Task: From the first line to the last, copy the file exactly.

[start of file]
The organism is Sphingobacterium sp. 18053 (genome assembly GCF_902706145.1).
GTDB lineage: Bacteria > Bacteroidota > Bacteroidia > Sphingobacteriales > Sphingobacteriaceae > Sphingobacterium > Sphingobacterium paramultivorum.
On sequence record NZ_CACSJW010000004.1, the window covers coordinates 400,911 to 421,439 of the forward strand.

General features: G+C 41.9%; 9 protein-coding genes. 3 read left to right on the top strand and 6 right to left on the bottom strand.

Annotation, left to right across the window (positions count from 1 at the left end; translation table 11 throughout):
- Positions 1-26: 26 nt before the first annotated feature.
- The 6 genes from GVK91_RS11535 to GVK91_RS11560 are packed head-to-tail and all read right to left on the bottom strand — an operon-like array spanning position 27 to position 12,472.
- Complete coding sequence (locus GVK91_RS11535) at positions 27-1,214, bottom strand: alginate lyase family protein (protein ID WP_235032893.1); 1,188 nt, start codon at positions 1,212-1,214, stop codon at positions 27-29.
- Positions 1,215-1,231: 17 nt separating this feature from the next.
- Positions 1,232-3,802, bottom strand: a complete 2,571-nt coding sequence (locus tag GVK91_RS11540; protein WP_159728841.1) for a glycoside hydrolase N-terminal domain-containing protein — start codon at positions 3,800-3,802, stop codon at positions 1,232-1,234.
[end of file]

The organism is Sphingobacterium sp. 18053 (genome assembly GCF_902706145.1).
GTDB lineage: Bacteria > Bacteroidota > Bacteroidia > Sphingobacteriales > Sphingobacteriaceae > Sphingobacterium > Sphingobacterium paramultivorum.
On sequence record NZ_CACSJW010000004.1, the window covers coordinates 400,911 to 421,439 of the forward strand.

General features: G+C 41.9%; 9 protein-coding genes. 3 read left to right on the top strand and 6 right to left on the bottom strand.

Annotation, left to right across the window (positions count from 1 at the left end; translation table 11 throughout):
- Positions 1-26: 26 nt before the first annotated feature.
- The 6 genes from GVK91_RS11535 to GVK91_RS11560 are packed head-to-tail and all read right to left on the bottom strand — an operon-like array spanning position 27 to position 12,472.
- Complete coding sequence (locus GVK91_RS11535) at positions 27-1,214, bottom strand: alginate lyase family protein (protein ID WP_235032893.1); 1,188 nt, start codon at positions 1,212-1,214, stop codon at positions 27-29.
- Positions 1,215-1,231: 17 nt separating this feature from the next.
- Positions 1,232-3,802, bottom strand: a complete 2,571-nt coding sequence (locus tag GVK91_RS11540; protein WP_159728841.1) for a glycoside hydrolase N-terminal domain-containing protein — start codon at positions 3,800-3,802, stop codon at positions 1,232-1,234.